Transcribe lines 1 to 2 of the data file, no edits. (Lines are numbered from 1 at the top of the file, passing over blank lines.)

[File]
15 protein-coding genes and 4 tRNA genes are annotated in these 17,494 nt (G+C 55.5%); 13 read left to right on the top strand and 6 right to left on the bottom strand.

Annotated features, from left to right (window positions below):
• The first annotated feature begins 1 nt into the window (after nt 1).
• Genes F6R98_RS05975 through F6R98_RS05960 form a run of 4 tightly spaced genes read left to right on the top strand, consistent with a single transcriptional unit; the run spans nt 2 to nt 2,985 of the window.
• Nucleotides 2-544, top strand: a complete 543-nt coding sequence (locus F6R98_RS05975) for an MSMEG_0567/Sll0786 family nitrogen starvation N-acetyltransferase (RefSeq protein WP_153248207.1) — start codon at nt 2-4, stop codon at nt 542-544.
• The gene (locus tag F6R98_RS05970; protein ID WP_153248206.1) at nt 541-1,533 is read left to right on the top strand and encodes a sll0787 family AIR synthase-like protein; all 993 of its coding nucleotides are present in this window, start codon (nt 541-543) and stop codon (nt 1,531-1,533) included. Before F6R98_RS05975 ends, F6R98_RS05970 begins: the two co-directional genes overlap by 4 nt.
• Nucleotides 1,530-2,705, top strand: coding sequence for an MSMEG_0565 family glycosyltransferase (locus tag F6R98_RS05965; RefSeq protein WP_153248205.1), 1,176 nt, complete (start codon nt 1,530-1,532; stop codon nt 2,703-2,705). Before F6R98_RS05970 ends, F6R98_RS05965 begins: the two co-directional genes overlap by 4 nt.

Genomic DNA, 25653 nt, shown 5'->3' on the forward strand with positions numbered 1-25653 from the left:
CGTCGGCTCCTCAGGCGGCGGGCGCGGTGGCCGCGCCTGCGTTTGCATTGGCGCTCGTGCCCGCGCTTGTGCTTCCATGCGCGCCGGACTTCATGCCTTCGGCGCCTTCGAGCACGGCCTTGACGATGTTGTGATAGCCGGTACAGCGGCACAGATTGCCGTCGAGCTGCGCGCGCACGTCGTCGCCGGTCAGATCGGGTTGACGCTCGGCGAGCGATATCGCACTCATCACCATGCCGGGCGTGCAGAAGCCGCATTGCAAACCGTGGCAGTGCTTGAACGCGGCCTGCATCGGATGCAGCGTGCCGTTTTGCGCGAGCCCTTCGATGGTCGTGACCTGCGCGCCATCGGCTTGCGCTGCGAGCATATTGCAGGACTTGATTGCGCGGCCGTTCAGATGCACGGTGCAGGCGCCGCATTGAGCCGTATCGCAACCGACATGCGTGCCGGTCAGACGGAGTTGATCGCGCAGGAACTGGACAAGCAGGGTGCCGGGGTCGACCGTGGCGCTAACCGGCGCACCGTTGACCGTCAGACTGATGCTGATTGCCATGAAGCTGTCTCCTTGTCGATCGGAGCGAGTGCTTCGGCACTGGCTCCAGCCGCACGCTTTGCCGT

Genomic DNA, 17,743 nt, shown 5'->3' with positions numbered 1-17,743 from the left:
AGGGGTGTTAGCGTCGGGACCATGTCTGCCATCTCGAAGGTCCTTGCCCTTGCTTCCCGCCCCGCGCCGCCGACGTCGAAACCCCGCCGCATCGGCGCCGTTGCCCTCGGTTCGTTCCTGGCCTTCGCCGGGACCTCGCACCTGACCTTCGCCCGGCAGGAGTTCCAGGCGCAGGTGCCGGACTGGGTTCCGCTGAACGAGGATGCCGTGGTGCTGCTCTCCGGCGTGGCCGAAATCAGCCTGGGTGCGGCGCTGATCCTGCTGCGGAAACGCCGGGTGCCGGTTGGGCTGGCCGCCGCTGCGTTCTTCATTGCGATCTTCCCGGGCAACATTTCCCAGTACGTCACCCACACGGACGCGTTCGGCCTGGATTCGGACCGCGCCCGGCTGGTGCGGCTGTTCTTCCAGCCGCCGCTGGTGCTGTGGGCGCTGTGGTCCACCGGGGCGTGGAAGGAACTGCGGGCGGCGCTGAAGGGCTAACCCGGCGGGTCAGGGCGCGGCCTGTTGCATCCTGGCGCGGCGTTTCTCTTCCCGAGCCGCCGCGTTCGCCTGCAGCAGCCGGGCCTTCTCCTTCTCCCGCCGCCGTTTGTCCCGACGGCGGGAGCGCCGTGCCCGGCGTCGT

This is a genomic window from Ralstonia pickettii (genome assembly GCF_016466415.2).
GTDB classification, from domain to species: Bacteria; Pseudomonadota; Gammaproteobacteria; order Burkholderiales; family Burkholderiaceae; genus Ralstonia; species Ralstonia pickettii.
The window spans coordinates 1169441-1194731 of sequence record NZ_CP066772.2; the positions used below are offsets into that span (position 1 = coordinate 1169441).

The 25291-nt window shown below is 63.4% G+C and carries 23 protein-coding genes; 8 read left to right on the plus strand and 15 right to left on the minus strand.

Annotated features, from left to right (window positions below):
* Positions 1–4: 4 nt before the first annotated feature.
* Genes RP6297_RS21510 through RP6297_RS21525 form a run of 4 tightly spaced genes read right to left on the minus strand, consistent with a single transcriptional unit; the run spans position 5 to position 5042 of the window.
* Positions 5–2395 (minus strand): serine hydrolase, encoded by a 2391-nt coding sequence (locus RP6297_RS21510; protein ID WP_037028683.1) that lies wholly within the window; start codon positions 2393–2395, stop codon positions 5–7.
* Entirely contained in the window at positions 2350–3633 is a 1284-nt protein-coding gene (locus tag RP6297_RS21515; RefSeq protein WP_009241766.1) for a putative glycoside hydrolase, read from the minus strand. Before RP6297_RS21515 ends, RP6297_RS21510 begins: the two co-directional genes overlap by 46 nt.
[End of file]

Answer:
15 protein-coding genes and 4 tRNA genes are annotated in these 17,494 nt (G+C 55.5%); 13 read left to right on the top strand and 6 right to left on the bottom strand.

Annotated features, from left to right (window positions below):